Posts Tagged ‘paradox’

Life’s grandest paradox

January 3, 2018

Romans 11--33

Instead of the usual Verse of the Day, we begin with “The Word for the Day for January 3, 2018: Paradox:

Often used in literature and in life, the term is defined as “a seemingly absurd or self-contradictory statement or proposition that when investigated or explained may prove to be well founded or true.”  Paradoxes are often contrary to what we believe and thus can widen our understanding, as we think more deeply regarding the subject discussed.

Here is paradoxical statement, “Sometimes less is more” or think about this:  “It is only in losing that we really win.” How about “You can save money by spending money.”

The Bible is full of examples of paradox. Consider these words:

You save your life by losing it: “Whosoever shall seek to save his life shall lose it; and whosoever shall lose his life shall preserve it” (Luke 17:33).  To be wise, we must become fools. “If any man among you seems to be wise in this world, let him become a fool, that he may be wise” (I Corinthians 3:18). To be first, we must be last. “So the last shall be first, and the first last” (Matthew 20:16).

The term paradox brings also brings to mind God, our all-wise, all knowing Father, whose ways are past finding out.  Romans 11:33 sets forth the incomprehensible greatness of God Almighty:

33 Oh, the depth of the riches and wisdom and knowledge of God! How unsearchable are His judgments and decisions and how unfathomable and untraceable are His ways!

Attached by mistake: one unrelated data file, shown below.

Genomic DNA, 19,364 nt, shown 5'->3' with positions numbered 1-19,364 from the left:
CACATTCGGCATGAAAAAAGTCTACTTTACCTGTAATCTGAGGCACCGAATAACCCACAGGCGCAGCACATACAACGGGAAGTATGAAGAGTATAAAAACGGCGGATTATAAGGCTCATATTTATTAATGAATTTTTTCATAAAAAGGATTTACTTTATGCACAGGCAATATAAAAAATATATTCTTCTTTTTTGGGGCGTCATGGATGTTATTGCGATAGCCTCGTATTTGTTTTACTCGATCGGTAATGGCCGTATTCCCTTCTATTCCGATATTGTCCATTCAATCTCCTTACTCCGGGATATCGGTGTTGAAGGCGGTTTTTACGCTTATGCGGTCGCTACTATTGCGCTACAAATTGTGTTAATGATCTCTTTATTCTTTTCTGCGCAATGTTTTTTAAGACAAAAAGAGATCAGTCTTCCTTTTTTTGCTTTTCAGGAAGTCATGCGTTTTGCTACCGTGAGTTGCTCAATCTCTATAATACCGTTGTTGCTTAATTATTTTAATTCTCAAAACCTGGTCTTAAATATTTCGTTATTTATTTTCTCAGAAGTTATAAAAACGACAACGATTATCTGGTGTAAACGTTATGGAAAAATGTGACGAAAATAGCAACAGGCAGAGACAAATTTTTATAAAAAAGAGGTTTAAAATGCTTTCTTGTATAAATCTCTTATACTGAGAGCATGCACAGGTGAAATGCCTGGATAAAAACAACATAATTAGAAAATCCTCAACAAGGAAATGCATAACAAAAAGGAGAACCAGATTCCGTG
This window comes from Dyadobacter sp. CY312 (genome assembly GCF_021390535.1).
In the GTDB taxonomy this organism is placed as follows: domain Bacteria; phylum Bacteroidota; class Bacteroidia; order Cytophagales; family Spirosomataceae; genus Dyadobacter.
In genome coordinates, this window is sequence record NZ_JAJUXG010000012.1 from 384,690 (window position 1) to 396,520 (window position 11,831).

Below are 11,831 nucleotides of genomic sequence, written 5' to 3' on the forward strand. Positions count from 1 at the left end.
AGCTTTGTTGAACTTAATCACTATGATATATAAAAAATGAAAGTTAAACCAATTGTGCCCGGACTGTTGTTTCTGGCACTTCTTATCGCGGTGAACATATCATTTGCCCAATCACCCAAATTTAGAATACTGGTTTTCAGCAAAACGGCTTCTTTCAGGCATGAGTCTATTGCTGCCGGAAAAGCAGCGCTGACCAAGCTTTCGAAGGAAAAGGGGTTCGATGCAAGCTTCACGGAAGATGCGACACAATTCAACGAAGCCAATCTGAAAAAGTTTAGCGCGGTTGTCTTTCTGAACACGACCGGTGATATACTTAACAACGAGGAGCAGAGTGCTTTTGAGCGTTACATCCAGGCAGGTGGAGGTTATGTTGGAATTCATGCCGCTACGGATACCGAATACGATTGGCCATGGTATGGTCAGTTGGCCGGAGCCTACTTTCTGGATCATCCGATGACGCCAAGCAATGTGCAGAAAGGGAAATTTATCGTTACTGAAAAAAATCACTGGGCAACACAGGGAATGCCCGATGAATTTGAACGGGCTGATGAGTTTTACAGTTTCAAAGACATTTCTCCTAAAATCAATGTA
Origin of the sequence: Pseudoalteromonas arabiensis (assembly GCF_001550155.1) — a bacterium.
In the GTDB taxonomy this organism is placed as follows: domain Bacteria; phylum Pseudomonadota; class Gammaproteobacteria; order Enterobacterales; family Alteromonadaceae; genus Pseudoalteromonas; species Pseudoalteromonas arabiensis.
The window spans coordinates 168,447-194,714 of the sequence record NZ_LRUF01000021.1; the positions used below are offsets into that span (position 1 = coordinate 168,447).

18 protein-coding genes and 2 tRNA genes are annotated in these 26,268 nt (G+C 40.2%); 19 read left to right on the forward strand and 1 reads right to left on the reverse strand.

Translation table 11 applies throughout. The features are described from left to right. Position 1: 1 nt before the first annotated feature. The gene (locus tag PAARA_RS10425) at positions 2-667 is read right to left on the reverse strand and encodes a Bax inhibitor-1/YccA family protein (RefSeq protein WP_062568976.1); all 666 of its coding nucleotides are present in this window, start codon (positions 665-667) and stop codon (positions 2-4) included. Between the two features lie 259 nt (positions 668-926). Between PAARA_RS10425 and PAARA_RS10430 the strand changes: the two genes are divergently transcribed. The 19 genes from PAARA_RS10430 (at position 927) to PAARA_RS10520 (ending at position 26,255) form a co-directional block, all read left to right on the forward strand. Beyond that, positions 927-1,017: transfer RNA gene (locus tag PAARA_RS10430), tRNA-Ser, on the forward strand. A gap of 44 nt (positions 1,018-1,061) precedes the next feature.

In the Book of Job and in the Psalms we find similar sentiments expressed:

Job 5:9 (NLT):

He does great things too marvelous to understand.

He performs countless miracles.  

Job 11:7-9 (NLT)

“Can you solve the mysteries of God?

Can you discover everything about the Almighty?

Such knowledge is higher than the heavens—

And who are you?

It is deeper than the underworld*—

What do you know?

It is broader than the earth

And wider than the sea.

In describing the ways of God, one of the terms used is “unsearchable” which is also translated “indelineable, marked by being impossible to plot, travel, or trace to the end of, therefore, incomprehensible or impossible to understand.”  All in all, it clearly becomes evident that God’s ways are not our ways; indeed, beyond the most profound examples of paradoxes, His ways are past finding out.

The Word for the Day is the inspiration behind this poetic response.

Life’s Grandest Paradox

One word: the power of a single light, 

like a cloven tongue of fire

to shatter the darkest night.

Lonnell E. Johnson


No matter how we try, God will not be put in a box,

For we know it is His glory to conceal a matter.

Behold, He brings death to life: the ultimate paradox.

To water wastelands and to refresh the most barren place.

The full extent of God’s power no mortal can define:

The heavy burden of dark sin He unshackles with grace.

Despite the weaknesses of our frail flesh, He makes us strong,

Causing the barren womb to flourish as a fruitful vine;

He fills our mouths with laughter, releasing our joyful song.

With our blinded eyes wide opened, now we can really see:

We are an enigma you can’t figure, an anomaly.

It is what it is and not what it may appears to be.

We are life’s grandest Paradox with a capital P.

We conclude with a musical expression of who God is and what He does, as Gwen Smith offers contemporary song of worship “Unsearchable”: